Since the resistance of networks 12 and 14 tends to decrease with increasing temperature, the voltage across terminals 22 and 24 tends to increase to compensate the resistance decrease across pressure transducer 10. This allows the voltage at terminals 26 and 28 to remain constant with respect to ground conductor 44.
Networks 12 and 14 are trimmed by first pre-trimming thermistors 40 and 46 to a fixed resistance. Resistors 42 and 48 may also be pretrimmed. Voltage is applied across nodes 38 and 44 and the resistance of transducer 10 calculated. Knowing this resistance allows for the accurate determination of the voltage needed across transducer 10 for optimum span compensation. Next, resistor 42 is trimmed by laser for the proper voltage at terminal 22. Then resistor 48 is trimmed to provide the proper voltage at terminal 24. However, this trimming affects the voltage at terminal 22, therefore, the two trimming steps are repeated, bringing the voltage drop across temperature compensation networks 12 and 14 to within one percent of one another.
First amplifier stage 16 includes operational amplifier 50 which has a non-inverting input terminal 52, an inverting input terminal 54, and an output terminal 56. Non-inverting input terminal 52 is connected to terminal 28 of pressure transducer 10. Resistor 58 is coupled between inverting input terminal 54 and terminal 26 of pressure transducer 10. A feedback resistor 60 is coupled between output terminal 56 and inverting input terminal 54. Resistor 62 is coupled between output teminal 56 and node 64. Resistors 66 and 68 are coupled between node 64 and terminals 22 and 24, respectively. Resistors 70 and 72 are coupled between node 64 and conductors 38 and 44, respectively. Resistors 66 and 68 provide a path to node 64 for summing the voltages at terminals 22 and 24, respectively, with the output with first amplifier stage 16.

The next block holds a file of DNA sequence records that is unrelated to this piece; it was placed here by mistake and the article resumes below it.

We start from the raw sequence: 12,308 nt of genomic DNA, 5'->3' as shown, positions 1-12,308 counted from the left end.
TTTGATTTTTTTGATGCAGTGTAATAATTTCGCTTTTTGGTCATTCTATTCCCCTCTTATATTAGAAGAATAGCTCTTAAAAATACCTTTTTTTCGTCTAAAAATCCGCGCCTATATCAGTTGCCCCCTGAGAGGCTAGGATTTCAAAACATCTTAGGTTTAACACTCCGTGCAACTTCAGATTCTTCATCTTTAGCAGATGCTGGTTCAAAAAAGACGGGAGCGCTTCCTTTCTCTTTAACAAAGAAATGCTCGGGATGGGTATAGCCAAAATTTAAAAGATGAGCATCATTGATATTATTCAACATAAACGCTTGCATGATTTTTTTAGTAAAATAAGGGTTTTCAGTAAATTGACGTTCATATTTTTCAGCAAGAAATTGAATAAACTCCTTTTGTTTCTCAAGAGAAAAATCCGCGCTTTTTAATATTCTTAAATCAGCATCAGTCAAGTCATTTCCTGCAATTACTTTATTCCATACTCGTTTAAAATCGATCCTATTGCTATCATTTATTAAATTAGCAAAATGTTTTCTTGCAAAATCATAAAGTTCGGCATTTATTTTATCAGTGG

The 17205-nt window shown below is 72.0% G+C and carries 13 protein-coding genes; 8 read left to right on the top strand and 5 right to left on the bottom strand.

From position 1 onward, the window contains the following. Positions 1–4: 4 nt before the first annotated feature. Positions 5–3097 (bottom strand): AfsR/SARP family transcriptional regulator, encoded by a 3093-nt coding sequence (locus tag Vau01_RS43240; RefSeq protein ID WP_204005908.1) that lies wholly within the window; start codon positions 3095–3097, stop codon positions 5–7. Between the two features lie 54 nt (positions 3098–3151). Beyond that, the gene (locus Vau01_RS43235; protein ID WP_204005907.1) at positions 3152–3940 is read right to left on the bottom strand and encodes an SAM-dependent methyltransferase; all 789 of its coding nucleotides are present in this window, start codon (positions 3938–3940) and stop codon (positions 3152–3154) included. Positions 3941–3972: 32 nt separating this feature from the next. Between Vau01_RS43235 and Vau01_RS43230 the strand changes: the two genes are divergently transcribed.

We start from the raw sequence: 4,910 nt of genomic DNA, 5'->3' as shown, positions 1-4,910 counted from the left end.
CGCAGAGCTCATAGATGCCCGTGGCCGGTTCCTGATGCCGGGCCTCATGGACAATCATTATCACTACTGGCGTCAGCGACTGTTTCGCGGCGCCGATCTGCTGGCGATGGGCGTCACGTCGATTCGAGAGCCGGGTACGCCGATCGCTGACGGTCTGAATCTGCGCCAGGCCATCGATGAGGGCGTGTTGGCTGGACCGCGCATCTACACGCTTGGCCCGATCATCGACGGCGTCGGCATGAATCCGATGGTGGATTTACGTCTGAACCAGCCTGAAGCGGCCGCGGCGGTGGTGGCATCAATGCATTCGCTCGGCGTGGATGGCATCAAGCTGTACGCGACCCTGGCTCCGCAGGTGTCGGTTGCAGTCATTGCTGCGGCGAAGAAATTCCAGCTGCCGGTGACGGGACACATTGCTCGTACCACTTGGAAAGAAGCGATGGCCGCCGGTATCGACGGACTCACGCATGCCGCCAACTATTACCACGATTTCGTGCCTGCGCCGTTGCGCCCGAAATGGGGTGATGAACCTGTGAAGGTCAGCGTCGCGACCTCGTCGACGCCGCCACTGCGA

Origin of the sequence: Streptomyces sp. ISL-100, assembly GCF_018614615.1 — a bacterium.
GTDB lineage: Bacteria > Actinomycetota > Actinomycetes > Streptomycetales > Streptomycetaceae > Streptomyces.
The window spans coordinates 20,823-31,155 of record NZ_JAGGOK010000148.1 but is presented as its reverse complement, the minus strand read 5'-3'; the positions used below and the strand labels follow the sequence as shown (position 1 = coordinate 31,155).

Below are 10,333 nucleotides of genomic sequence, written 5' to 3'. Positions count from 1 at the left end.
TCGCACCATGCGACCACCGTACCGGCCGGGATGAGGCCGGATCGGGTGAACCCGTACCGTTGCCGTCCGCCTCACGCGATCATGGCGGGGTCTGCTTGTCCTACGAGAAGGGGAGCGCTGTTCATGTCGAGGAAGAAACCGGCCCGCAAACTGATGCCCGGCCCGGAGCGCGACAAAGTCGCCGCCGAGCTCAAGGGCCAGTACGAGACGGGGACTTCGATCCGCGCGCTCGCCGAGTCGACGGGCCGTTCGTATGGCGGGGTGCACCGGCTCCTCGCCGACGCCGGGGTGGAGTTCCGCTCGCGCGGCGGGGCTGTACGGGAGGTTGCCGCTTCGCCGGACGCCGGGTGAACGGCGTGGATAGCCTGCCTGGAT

Second amplifier stage 18 includes operational amplifier 74 having a non-inverting input terminal 76 connected to node 64. An inverting input terminal 78 is connected to node 82. Capacitor 84 is coupled between output terminal 80 and node 82. Resistors 86 and 88 are coupled between node 82 and conductors 38 and 44, respectively.
In operation, as pressure is applied to pressure transducer 10, the common mode voltage at terminal 26 increases and the common mode voltage at terminal 28 decreases. Amplifier 50 responds to the decreasing potential at terminal 52 by providing a decreasing potential at output terminal 56 which causes current to flow through 62 to non-inverting input terminal 76. Amplifier 74 responds to the current flow through resistor 62 and the increasing potential at terminal 76 by decreasing potential at output terminal 80. Output stage 20 inverts the decreasing signal at terminal 80 to provide an increasing potential at circuit output terminal 98. The amplifier 74 continues to control the potential at terminal 98 through output stage 20 until the voltage at nodes 64 and 82 are the same. Such behavior is well understood by those skilled in the art of operational amplifier design.
The initial offset voltage of transducer 10 is the differential voltage between terminals 26 and 28 with no pressure applied to the transducer. Negative offset, for example, means that the common mode voltage at terminal 28 is greater than the common mode voltage at terminal 26. Offset is caused by imperfect alignment of the taps for a single resistor pressure transducer 10 or the unequal resistance of the four resistive elements of a bridge circuit pressure transducer 10.
The voltage increases at output terminal 28 and decreases at output terminal 26 with increasing temperatures. If resistors 66 and 68 are equal, the temperature coefficient of offset is zero, since it is the sum of two equal and opposite signals. However, by trimming resistors 66 and 68 so they are no longer equal, the resultant signal can be made to have either a positive or negative temperature coefficient of the proper magnitude to cancel out the temperature coefficient of offset supplied from operational amplifier 50.